Djokovic and Medvedev shrug off pressure before Australian Open final

Finalists have history in their sights in Melbourne and have been happy to make some sharp comments about the other

Many years ago, when the era of the big four was at its apex and four of the best players of all time would do battle just about every other week, their shared competitive nature would sometimes lead to mind games. One of the most obvious examples was the many discussions about which player was the favourite at any given tournament and would carry the most pressure. The players were often happy to give their opinion on the subject. Somehow, they rarely answered “me”.

In recent years, such comments are less common. It is most likely because they are all too old and they are more focused on themselves. But on Friday, as Daniil Medvedev basked in his semi-final victory over Stefanos Tsitsipas and was asked a generic question about the key to his final against Novak Djokovic, the discourse returned.

“First of all, I like that I don’t have a lot of pressure because he never lost in eight times that he was here in the final,” he said, chuckling mischievously. “It’s him who had all the pressure getting to Roger [Federer] or Rafa [Nadal] in the grand slam [count].

“He has more experience but more things to lose than me.”

He is at least correct that his opponent is the favourite. Djokovic’s supremacy in Melbourne is probably still underrated. He has spent the past two weeks talking about his love affair with this tournament and Rod Laver Arena, where he is undefeated in finals.

Djokovic will be bidding to win his ninth Australian Open title, which would break the tie with Federer at Wimbledon as the second-most titles at a men’s grand slam tournament, behind Nadal’s 13 French Opens.

It will not be easy. Although Djokovic leads the head-to-head 4-3, Medvedev has won three of their past four matches, all at ATP events in the best of three sets. Their last encounter at the ATP Finals in November was particularly illuminating as Medvedev exposed a trend in Djokovic’s game.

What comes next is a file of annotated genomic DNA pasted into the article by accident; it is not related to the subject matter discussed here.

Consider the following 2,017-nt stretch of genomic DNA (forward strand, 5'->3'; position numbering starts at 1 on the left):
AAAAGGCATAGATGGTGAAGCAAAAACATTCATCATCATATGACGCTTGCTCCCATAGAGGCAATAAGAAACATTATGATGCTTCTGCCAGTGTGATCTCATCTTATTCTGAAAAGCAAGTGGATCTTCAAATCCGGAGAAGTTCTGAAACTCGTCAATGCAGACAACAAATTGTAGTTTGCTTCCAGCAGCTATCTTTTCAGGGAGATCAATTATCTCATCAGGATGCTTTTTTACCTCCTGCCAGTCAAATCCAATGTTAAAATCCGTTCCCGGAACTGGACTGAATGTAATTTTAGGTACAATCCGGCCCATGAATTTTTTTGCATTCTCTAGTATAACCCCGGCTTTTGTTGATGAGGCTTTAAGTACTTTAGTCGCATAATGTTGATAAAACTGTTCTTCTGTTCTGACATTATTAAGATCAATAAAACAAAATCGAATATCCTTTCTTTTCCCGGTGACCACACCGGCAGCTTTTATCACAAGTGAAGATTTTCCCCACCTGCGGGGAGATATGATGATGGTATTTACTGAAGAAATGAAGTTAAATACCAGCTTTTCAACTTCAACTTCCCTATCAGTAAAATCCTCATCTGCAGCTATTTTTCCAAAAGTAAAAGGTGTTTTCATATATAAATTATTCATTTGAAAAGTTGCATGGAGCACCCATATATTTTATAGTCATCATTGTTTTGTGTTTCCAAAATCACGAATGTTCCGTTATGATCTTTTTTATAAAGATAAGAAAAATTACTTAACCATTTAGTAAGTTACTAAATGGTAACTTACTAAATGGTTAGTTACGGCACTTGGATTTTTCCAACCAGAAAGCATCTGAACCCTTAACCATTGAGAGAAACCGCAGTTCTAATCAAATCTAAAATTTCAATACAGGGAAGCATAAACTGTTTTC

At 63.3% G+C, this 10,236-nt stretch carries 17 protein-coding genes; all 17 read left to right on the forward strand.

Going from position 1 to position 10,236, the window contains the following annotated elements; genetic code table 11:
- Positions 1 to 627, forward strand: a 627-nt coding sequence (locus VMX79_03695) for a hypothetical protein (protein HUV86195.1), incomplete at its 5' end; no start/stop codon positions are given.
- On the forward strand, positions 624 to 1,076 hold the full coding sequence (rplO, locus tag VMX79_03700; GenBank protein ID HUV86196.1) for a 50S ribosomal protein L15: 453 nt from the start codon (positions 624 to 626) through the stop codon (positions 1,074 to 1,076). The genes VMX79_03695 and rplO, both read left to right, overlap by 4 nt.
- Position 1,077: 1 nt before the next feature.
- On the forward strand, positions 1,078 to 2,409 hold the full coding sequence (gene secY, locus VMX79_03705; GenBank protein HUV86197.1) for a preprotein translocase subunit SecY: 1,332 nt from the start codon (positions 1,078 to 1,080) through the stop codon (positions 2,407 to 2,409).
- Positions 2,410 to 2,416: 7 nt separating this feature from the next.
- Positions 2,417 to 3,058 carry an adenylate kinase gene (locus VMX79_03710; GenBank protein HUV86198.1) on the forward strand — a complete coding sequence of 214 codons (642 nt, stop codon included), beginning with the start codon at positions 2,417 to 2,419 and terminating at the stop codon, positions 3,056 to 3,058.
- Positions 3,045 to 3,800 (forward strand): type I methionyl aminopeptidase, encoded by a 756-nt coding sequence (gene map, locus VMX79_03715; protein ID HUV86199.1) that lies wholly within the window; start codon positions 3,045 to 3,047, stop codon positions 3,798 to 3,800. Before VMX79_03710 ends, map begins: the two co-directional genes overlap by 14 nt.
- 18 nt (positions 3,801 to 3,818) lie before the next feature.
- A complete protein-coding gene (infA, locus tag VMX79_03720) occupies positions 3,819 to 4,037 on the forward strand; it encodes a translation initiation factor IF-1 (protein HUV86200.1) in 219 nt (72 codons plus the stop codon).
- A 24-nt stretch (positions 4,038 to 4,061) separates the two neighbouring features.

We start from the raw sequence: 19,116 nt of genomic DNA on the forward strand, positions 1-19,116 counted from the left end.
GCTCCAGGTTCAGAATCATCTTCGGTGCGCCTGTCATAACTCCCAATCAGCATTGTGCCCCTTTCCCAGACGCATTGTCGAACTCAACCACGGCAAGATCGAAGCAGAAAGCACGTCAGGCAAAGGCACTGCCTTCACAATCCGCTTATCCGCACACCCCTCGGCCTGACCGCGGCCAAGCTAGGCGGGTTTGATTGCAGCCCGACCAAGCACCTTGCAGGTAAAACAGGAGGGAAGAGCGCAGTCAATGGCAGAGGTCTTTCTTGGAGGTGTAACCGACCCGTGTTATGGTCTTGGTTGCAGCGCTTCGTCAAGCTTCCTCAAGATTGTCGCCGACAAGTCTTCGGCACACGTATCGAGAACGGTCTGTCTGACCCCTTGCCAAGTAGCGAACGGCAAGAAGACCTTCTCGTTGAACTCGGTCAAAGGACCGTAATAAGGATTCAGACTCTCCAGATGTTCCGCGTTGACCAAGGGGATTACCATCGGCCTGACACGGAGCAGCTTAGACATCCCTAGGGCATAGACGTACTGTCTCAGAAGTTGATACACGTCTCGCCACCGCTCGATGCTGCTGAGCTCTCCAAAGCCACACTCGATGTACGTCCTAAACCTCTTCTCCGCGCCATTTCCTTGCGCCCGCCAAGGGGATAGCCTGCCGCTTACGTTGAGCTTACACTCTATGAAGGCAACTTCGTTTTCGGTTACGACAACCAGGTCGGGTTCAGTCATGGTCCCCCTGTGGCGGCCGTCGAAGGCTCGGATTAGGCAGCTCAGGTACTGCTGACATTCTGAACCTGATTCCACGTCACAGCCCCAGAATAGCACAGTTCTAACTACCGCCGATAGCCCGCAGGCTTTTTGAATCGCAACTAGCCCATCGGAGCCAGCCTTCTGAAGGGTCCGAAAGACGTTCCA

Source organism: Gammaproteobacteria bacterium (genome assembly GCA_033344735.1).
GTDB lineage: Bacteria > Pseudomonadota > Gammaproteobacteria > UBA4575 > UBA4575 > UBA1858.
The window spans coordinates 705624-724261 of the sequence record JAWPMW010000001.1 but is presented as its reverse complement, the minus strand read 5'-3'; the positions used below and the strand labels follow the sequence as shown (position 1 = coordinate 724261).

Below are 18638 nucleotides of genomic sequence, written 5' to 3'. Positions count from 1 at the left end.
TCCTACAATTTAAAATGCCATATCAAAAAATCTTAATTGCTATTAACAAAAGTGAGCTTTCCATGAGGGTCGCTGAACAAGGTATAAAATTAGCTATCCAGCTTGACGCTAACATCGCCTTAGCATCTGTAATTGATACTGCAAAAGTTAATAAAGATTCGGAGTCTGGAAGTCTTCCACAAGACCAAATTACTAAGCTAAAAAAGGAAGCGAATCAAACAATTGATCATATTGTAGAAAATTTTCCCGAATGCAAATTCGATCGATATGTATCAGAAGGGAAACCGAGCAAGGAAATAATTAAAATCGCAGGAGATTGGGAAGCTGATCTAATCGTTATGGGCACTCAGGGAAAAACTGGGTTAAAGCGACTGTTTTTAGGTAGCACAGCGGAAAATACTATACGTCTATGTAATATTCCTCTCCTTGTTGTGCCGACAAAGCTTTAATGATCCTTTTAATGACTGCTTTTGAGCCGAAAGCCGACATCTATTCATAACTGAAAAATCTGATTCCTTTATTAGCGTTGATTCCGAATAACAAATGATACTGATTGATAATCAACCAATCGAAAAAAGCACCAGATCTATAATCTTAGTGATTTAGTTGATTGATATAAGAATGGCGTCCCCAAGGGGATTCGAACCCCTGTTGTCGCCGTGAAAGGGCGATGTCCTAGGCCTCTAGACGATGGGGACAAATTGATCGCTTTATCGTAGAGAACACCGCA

Novak Djokovic indicated that he was playing without pain despite an abdominal injury
Novak Djokovic indicated that he was playing without pain despite an abdominal injury. Photograph: Andy Cheung/Getty Images

In recent years, Djokovic has become increasingly efficient. His first and second serve have steadily improved to become invaluable strengths. Last year he attempted to further that efficiency by incorporating more drop shots into his game, with mixed results.

But in his older age Djokovic has lost some of his patience and his willingness to grind out points. In London he could not stay with Medvedev, who served extremely well and offered no free points. From 3-3 in the first set, he began to bail out of the bruising points with drop shots or overhit at the wrong times. The match quickly unravelled and he lost 6-3, 6-3 after generating one break point in the match.

A grand slam final with history on the line does not compare with a three-set match in front of nobody in London. Not only will Djokovic be far more intense, consistent and present, but will Medvedev be able to maintain his level against him over five sets?

After a week of discussing the injury problems sustained in his third-round match against Taylor Fritz, Djokovic indicated that he was playing without pain. If he is, he will be ready.

What is certain is that Medvedev is not the only player to provide a sharp, illuminating comment before this final. After his semi-final win against Aslan Karatsev, Djokovic was asked whether he feels the pressure from the young generation, most of whom are taller and more physically imposing than him. He responded with a shrug.

Daniil Medvedev beat Djokovic on his way to winning the ATP Finals last year
Daniil Medvedev beat Djokovic on his way to winning the ATP Finals last year. Photograph: Dave Shopland/BPI/Shutterstock

“Pressure is always there,” he said. “It’s part of what we do. There’s been a lot of talk about the new generations coming and taking over the three of us, but realistically that isn’t happening still.

“We can talk about it all day if you want but with all my respect about the other guys, they still have a lot of work to do. I’m not going to stand here and hand it over to them. I’m going to make them work their ass off for it.”

Djokovic has been asked about younger players countless times over the past four years and it is difficult to remember an answer as brutally honest as that. He is correct the younger players, who have received far more hype and media than he or his generation ever did as teenagers, have still not broken through. At 25, Medvedev is not particularly young.

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However, his change of tone probably also reflects the improvements players such as Medvedev and Tsitsipas have made. The Russian is now a clear contender. He arrives in the final on a 20-match winning streak and a win would send him to a career-high ranking of No 2, breaking the big four’s stranglehold over the top two since 2005.

This is no time for faint praise and needless compliments. Only for both men to step on to the court with their best foot forward.


Tumaini Carayol

The GuardianTramp

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